Oneirocritic, Oneirocritical adjective [ Greek ...; ... a dream + ... critical, from ... to discern.] Of or pertaining to the interpretation of dreams. Addison.
Oneirocriticism, Oneirocritics noun The art of interpreting dreams.
Oneiromancy noun [ Greek ... a dream + -mancy .] Divination by means of dreams. De Quincey.
Oneiroscopist noun One who interprets dreams.
Oneiroscopy noun [ Greek ... a dream + -scopy .] The interpretation of dreams.
Oneliness noun The state of being one or single. [ Obsolete] Cudworth.
Onely adjective See Only .
[ Obsolete] Spenser.
Onement noun The state of being at one or reconciled. [ Obsolete] Bp. Hall.
Oneness noun The state of being one; singleness in number; individuality; unity.
Our God is one, or rather very oneness . Hooker.
Onerary adjective [ Latin onerarius , from onus , oneris , load, burden: confer French onéraire .] Fitted for, or carrying, a burden. Johnson.
Onerate transitive verb
[ imperfect & past participle Onerated
; present participle & verbal noun Onerating
.] [ Latin oneratus
, past participle pf onerare
.] To load; to burden.
[ Obsolete] Becon.
Oneration noun The act of loading. [ Obsolete]
Onerous adjective [ Latin onerosus , from onus , oneris , a load, burden: confer French onéreux .] Burdensome; oppressive. "Too onerous a solicitude." I. Taylor. Onerous cause (Scots Law) , a good and legal consideration; -- opposed to gratuitous .
Onerously adverb In an onerous manner.
Ones adverb Once. [ Obsolete] Chaucer.
Oneself pron. A reflexive form of the indefinite pronoun one . Commonly writen as two words, one's self .
One's self (or more properly oneself ), is quite a modern form. In Elizabethan English we find a man's self=one's self . Morris.
Onethe adverb Scarcely. See Unnethe .
[ Obsolete] Chaucer.
Ongoing noun The act of going forward; progress; ( plural ) affairs; business; current events.
The common ongoings of this our commonplace world, and everyday life. Prof. Wilson.
Onguent noun [ French] An unguent.
[ French ognon
, from Latin unio
oneness, unity, a single large pearl, an onion. See One
.] (Botany) A liliaceous plant of the genus Allium ( A. cepa ), having a strong-flavored bulb and long hollow leaves; also, its bulbous root, much used as an article of food. The name is often extended to other species of the genus. Onion fish (Zoology)
, the grenadier.
-- Onion fly (Zoology) a dipterous insect whose larva feeds upon the onion; especially, Anthomyia ceparum and Ortalis flexa .
-- Welsh onion
. (Botany) See Cibol .
-- Wild onion (Botany)
, a name given to several species of the genus Allium .
Onionskin noun [ Onion + skin .] A kind of thin translucent paper with a glossy finish.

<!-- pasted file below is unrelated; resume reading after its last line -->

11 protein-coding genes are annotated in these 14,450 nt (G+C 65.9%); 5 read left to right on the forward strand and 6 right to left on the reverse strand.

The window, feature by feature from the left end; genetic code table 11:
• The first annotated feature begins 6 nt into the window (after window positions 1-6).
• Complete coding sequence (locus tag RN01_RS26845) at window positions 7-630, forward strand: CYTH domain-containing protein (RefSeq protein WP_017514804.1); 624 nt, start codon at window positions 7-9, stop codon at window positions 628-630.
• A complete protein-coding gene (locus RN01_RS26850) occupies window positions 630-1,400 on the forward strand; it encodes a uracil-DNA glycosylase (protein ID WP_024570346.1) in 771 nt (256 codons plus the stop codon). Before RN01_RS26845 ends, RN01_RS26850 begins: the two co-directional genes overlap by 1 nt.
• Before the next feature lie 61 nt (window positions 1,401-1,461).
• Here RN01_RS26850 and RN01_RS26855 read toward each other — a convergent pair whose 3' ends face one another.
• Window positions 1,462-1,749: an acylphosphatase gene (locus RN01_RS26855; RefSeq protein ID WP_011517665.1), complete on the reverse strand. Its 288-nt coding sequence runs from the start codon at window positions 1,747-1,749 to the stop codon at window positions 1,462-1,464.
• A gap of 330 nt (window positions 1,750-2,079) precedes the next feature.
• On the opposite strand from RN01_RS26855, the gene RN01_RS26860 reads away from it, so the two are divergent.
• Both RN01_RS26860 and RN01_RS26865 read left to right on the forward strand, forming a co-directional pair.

Onliness noun The state of being alone. [ Obsolete]
Onloft adverb Aloft; above ground.
She kept her father's life onloft . Chaucer.
[ Middle English only
, Anglo-Saxon ānlic
, i.e., onelike. See One
, and Like
] 1. One alone; single; as, the only man present; his only occupation. 2. Alone in its class; by itself; not associated with others of the same class or kind; as, an only child. 3. Hence, figuratively: Alone, by reason of superiority; preëminent; chief.
"Motley's the only
[ See Only
] 1. In one manner or degree; for one purpose alone; simply; merely; barely.
And to be loved himself, needs only to be known. Dryden. 2. So and no otherwise; no other than; exclusively; solely; wholly.
"She being only
wicked." Beau. & Fl.
Every imagination . . . of his heart was only evil. Gen. vi. 5. 3. Singly; without more; as, only - begotten. 4. Above all others; particularly.
His most only elected mistress. Marston.
Only conj. Save or except (that); -- an adversative used elliptically with or without that , and properly introducing a single fact or consideration.
He might have seemed some secretary or clerk . . . only that his low, flat, unadorned cap . . . indicated that he belonged to the city. Sir W. Scott.
Onocerin noun [ New Latin Ononis , the generic name of the plant + Latin cera wax.] (Chemistry) A white crystalline waxy substance extracted from the root of the leguminous plant Ononis spinosa .
Onology noun [ Greek ... an ass + -logy .] Foolish discourse. [ R.]
[ Greek ... name + -mancy
. Confer Nomancy
.] Divination by the letters of a name; nomancy.
[ R.] Camden.
Onomantic, Onomantical adjective Of or pertaining to onomancy. [ R.]
Onomastic adjective [ Greek ..., from ... to name, ... name.] (Law) Applied to a signature when the body of the instrument is in another's handwriting. Burrill.
[ New Latin , from Greek ... (sc....), from .... See Onomastic
.] A collection of names and terms; a dictionary; specif., a collection of Greek names, with explanatory notes, made by Julius Pollux about A.D.180.
Onomatechny noun [ Greek ... + ... art.] Prognostication by the letters of a name.